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Also obvious during the first day of fall camp was that this Beaver team has work to do. But given that it’s day one, a day with helmets only and no hitting, that shouldn’t be a surprise.
“It was good,” said Mike Riley of practice. “It’s so funny, it was pretty short. We didn’t stay too long with the older guys, and then we kept the young guys out. We got a lot of work done, and I thought it was pretty good.”
This first day of camp featured a heavy dose of positional drills.
The quarterbacks did a few ball security drills, went over mechanics, and threw the ball a lot.
Receivers worked on their hands with a few tennis ball drills, over-the-shoulder drills, and then worked through their routes.
Linebackers worked on tackling drills and communicating plays.
Defensive backs worked on running with receivers, defending routes, foot quickness and hip fluidity drills.
The offensive line worked on techniques and schemes, while the defensive line spent nearly the entire practice indoors at the Truax Center.
The offense and defense came together near the end of practice to run through plays.
“We’ve got a long way to go to look like football.” Riley said. “I think there’s talent, but we’re not a well-oiled machine right at this minute.”
In life without former OSU receiver and Biletnikoff winner Brandin Cooks, arguably the biggest question that needs to be answered is how the Beavers will replace the 128 catches, 1,730 receiving yards and 18 total touchdowns Cooks had last year. Returning at the position for the Beavers include Richard Mullaney and several unknowns.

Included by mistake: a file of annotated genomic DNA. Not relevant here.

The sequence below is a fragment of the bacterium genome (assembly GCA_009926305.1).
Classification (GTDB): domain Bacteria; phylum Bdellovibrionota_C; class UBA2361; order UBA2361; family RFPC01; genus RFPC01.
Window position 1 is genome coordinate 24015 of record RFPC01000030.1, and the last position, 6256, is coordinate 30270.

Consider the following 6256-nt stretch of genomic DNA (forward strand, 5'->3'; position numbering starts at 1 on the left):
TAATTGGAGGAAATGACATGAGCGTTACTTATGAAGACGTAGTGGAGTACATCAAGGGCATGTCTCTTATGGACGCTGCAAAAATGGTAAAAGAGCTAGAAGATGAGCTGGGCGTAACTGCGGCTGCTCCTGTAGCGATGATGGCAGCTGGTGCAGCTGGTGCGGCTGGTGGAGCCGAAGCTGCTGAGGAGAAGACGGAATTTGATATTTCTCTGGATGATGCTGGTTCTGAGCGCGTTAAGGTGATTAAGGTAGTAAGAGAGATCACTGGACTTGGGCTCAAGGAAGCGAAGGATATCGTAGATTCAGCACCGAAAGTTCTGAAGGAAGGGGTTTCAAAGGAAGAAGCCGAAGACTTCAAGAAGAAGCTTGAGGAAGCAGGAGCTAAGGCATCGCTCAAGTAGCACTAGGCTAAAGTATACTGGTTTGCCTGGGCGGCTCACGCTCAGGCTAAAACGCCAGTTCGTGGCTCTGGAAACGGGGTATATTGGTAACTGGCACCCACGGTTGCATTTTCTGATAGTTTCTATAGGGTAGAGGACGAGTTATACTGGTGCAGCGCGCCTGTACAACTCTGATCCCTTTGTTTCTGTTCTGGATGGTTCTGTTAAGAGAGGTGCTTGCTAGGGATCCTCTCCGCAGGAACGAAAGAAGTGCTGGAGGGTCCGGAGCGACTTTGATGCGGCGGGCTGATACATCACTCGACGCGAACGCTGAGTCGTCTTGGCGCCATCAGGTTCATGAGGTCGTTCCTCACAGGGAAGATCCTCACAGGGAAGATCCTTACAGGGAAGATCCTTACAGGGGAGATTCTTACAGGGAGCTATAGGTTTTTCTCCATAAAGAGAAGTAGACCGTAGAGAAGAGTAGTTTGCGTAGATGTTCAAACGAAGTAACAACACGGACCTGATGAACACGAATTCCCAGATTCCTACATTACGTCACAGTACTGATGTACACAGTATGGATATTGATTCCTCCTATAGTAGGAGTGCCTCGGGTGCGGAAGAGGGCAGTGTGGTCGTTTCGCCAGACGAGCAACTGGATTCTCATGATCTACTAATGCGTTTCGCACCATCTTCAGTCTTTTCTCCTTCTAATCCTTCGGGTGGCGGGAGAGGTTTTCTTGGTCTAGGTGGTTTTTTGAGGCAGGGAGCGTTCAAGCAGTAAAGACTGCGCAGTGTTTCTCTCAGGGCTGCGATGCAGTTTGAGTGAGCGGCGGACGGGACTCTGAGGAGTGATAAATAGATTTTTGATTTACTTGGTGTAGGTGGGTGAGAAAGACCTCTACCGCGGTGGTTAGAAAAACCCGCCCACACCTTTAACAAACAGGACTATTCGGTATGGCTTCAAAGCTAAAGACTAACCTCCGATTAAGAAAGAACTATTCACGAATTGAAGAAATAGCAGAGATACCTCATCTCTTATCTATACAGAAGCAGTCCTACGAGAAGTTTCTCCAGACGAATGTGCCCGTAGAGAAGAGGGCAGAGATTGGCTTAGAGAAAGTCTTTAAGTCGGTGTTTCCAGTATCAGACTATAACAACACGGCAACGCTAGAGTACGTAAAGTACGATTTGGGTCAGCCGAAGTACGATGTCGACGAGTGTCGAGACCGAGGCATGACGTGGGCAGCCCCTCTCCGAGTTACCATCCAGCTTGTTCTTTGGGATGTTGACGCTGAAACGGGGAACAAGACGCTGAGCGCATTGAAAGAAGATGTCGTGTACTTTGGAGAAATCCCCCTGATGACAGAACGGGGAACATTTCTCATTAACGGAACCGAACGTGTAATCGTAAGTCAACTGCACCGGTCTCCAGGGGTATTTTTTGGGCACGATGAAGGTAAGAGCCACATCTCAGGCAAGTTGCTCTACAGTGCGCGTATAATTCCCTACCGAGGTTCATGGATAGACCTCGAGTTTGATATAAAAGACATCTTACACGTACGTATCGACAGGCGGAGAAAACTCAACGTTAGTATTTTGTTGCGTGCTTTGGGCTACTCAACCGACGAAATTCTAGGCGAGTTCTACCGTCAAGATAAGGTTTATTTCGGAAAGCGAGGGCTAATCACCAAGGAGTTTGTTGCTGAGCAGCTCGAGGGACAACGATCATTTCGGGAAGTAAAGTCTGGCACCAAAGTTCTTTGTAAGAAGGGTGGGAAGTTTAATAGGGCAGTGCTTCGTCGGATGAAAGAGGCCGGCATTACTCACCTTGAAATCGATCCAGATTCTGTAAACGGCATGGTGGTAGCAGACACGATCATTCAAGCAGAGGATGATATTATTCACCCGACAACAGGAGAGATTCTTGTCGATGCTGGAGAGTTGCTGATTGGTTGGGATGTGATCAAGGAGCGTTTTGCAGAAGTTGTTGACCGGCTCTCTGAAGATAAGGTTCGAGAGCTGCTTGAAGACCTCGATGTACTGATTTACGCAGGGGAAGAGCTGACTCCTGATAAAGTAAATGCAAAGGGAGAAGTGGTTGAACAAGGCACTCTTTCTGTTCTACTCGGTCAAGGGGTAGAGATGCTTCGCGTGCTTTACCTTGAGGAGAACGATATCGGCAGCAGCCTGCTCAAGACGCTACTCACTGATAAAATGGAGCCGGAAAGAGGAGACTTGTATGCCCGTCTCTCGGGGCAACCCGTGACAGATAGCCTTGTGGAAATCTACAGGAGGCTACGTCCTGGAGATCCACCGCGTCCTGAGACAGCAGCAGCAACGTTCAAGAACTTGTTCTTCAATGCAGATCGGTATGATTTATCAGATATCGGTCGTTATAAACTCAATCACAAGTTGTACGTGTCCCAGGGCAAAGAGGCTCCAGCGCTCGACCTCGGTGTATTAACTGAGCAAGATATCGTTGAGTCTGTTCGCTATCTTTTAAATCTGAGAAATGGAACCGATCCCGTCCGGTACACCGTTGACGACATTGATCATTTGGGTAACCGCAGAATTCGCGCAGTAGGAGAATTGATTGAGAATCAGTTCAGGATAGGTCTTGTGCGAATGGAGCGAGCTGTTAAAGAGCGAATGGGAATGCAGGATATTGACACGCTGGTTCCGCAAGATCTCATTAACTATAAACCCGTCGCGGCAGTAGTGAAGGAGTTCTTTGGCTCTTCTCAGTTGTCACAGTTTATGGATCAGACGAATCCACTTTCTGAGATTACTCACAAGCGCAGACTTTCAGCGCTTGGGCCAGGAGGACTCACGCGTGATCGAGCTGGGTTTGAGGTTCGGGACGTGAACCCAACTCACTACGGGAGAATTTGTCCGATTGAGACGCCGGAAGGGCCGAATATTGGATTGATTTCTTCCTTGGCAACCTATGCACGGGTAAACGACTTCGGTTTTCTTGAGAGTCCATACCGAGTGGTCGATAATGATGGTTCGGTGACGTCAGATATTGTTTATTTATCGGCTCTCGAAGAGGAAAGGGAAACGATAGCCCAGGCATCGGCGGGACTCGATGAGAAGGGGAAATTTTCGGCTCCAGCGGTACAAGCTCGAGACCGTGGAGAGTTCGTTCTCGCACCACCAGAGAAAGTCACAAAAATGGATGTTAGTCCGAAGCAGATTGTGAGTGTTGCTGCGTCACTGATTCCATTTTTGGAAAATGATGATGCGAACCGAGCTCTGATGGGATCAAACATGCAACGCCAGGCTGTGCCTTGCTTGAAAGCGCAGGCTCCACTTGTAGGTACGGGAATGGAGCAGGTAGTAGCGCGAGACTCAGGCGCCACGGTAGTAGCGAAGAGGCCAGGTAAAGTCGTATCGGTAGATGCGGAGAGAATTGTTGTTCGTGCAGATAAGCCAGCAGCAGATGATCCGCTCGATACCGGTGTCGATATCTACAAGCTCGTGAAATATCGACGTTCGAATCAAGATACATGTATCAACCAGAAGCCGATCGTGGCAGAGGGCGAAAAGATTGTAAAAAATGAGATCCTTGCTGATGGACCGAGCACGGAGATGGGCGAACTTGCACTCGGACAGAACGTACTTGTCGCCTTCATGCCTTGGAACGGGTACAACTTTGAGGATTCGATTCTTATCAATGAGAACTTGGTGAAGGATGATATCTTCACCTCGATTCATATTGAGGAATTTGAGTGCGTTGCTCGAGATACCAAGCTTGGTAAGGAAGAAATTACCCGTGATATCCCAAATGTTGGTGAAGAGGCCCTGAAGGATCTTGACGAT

Victor Bolden and Malik Gilmore should figure prominently into the Beavers passing attack this year, with opportunities remaining for a group of freshmen that includes Xavier Hawkins, Datrin Guyton, Jordan Villamin, Gabe Ovgard and Drew Kell.
Of that group, Bolden easily had the best practice today.
The 5-foot-9 sophomore displayed his speed, quickness, and his hands. Indeed, Bolden had a number of impressive catches Monday, including a 30-yarder while being covered by junior corner Larry Scott. Bolden adjusted to an errant pass, ran under the ball, got around Scott and made a juggling catch all in a split second.
It was just one pass from one practice, but it didn’t look far from one of Brandin Cooks’ jump ball catches from last year.
Senior running back Storm Woods’ friendship with Brandin Cooks is well documented, as the two were roommates last season. He had this to say about his friend’s absence from the team:
“There’s no replacement for Brandin Cooks. I mean, not saying Vic can’t have a great year like that, but there’s no replacement. But Vic has speed just like Brandin, route savvy just like Brandin, he’s very explosive like Brandin. So maybe he’s on kickoff return and punt return,” said Woods.
Last season, Bolden was the primary kick returner who had 60 returns for 1198 yards (a 20 yard average) with one touchdown. Cooks was the punt returner, though, and the Beavers have to fill that vacancy as well.
Bolden figures to be in the mix there, although he may have to beat out corner Steven Nelson for the spot. When the special teams unit was running through punting formations, it was Nelson playing the return man.